Neocons vs Realists
Two articles in the last edition of The Economist shed much light on the situation in Kurdistan and on one of the regular dilemas of the US policies in the Middle East. The famous Middle Eastern Haiku summarises all the dilemmas of the region in this way:
My enemy is my enemy
My enemy's enemy is my enemy
I have no friends
Here we go. The Iraqi Kurds, who created an island of stability and prosperity in the middle of the bloody and muddy Iraqi sea, are now getting over-confident and creating another problem for the, mired in the great Middle Eastern swamp, Yankees. Specifically, the Kurds in Iraq refuse to fight their brethren from Turkey, who from the bases in Northern Iraq keep waging their guerilla war against the Turks.
The ceasefire declared by the PKK (Turkish Kurds) no longer holds and the PKK threatens to go on the offensive. Turkey is still waiting for the US and Iraqi Kurds to get hold of the situation. However, unlike the previous years the Kurds in Iraq refuse to be helpful and instead are strengthening ties with their Turkish cousins many of whom work and study in Iraqi Kurdistan. The Kurdish autonomy in Iraq is quickly transforming itself into a socio-economic hub of the Kurdish minorities across the region.
In parallel, a Kurdish insurgency claiming to be 2000 strong is developing in Iran and of course there is still a Kurdish minority in Syria. The Kurds are worried by Baker's recommendations about USA engaging Syria/Iran, fearing their national aspirations would be further compromised as a result.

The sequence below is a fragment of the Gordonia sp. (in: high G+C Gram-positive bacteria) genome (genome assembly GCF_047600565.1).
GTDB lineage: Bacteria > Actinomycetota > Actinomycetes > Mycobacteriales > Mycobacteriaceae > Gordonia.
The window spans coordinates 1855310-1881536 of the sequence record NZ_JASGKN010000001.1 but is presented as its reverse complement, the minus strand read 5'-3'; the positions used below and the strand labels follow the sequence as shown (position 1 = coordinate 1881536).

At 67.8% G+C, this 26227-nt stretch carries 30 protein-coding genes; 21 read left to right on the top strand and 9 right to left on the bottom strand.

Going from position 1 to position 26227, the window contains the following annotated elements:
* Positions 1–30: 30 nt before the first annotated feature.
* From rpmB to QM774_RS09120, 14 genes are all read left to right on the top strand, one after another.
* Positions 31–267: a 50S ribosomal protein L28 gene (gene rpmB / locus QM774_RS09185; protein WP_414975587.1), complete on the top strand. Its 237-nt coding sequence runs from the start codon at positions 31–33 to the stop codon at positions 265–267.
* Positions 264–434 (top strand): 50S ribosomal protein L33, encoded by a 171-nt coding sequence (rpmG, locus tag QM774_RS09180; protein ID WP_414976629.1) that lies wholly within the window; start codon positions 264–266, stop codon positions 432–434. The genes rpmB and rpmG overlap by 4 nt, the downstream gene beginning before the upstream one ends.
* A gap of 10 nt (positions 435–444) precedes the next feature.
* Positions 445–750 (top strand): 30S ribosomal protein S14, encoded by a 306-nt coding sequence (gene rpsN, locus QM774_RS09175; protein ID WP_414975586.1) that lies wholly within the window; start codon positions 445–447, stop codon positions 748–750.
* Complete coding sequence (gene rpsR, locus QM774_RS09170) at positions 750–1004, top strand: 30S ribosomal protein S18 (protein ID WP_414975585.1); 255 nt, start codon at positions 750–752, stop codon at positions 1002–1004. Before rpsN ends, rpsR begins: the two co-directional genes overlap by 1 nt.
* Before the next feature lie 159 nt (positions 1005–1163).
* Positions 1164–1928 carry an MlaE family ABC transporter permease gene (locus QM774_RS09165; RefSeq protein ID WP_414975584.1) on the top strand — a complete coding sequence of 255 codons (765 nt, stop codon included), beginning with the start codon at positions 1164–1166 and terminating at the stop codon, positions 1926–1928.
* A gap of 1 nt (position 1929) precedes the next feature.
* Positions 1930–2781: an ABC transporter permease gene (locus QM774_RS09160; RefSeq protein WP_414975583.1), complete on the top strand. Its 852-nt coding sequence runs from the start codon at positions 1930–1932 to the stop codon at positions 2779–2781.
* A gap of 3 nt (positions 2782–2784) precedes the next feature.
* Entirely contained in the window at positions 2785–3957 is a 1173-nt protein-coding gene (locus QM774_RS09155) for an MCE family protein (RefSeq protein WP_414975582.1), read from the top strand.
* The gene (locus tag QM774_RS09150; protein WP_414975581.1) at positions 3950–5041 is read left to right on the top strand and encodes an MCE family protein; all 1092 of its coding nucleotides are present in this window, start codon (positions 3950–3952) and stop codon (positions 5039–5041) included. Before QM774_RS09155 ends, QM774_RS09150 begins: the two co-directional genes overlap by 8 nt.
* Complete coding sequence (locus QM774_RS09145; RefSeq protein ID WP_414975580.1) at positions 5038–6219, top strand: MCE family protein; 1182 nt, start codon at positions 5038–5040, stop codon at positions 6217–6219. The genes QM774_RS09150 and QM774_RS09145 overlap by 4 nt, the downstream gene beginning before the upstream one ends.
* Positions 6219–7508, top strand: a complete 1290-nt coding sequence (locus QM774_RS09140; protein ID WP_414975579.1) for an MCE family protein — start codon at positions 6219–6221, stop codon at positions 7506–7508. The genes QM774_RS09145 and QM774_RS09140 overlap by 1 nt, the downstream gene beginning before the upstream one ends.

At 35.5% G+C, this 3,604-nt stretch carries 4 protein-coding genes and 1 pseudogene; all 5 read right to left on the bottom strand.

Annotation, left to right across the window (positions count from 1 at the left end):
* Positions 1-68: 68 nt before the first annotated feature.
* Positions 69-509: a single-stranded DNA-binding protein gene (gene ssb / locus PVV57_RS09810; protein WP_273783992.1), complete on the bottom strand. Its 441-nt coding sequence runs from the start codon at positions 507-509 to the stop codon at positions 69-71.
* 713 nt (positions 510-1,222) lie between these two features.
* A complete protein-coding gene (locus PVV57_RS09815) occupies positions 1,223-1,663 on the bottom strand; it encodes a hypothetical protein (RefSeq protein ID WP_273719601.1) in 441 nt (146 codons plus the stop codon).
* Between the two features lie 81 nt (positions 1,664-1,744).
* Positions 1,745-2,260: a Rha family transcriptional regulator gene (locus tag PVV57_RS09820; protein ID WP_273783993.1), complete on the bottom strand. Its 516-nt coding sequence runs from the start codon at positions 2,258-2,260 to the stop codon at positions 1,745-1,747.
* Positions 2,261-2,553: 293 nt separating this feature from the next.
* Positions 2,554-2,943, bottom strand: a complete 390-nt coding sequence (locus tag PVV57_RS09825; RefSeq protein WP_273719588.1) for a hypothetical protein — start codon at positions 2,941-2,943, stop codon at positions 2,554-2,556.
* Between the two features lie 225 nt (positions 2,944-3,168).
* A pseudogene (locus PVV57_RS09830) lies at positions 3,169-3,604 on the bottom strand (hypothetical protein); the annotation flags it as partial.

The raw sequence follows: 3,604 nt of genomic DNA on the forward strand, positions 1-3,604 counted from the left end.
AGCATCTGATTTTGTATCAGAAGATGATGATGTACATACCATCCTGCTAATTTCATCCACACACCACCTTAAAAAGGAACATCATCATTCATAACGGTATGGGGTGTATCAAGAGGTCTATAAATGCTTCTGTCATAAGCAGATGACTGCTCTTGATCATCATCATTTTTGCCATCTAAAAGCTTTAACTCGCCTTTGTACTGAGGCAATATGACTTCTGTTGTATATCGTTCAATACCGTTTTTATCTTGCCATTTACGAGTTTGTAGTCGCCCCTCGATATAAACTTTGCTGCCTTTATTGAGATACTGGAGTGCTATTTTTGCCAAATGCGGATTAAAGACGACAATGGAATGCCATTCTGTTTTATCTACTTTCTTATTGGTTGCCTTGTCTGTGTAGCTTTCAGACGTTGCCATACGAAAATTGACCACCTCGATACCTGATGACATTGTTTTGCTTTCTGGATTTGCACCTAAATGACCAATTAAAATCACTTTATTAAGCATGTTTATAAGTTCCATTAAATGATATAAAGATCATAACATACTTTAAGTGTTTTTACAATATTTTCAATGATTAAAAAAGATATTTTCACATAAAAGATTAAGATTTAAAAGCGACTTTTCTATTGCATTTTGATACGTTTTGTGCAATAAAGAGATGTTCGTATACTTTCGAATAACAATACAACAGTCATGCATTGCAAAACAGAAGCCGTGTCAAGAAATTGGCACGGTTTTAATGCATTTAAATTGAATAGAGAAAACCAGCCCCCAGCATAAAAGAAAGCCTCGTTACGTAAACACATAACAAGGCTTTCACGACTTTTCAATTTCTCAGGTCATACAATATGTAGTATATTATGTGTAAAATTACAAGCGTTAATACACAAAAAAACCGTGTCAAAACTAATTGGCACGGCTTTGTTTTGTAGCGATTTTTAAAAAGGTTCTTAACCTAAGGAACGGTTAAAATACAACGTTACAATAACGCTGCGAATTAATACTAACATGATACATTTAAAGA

But the most acute situation is developing around the PKK and its continued insurgency. The Turks are losing patience and threatening an invasion of Northern Iraq, which the Iraqi Kurds are apparently determined to fight back. This creates another point of confrontation between the Neocons and Realists. The Economist explains the US predicament:
A vigorous debate is taking place in Washington. The self-described realists favour Turkey: the country is a tested ally and far bigger, richer and more powerful than today's fledgling Iraqi Kurdistan. The neoconservatives may favour holding on, at all costs, to the only solid ally within a federal Iraq, namely the Kurdish regional government. But the mood may recently have shifted in favour of the Turks. "The Iraqi Kurds are not the angels they were made out to be," says an American official.
With Turks and Kurds digging their heels in, the Americans hint that they may be resigned to a limited Turkish operation that aims at PKK bases close to the Turkish border; and they would tell the Iraqi Kurds to stay put. But some in the Bush administration say the Americans should actually help Turkey swat the PKK in Iraq. "At this rate," says another American official, "we're not only going to lose Iraq but Turkey too." That, for America, is a prospect too ghastly to contemplate.
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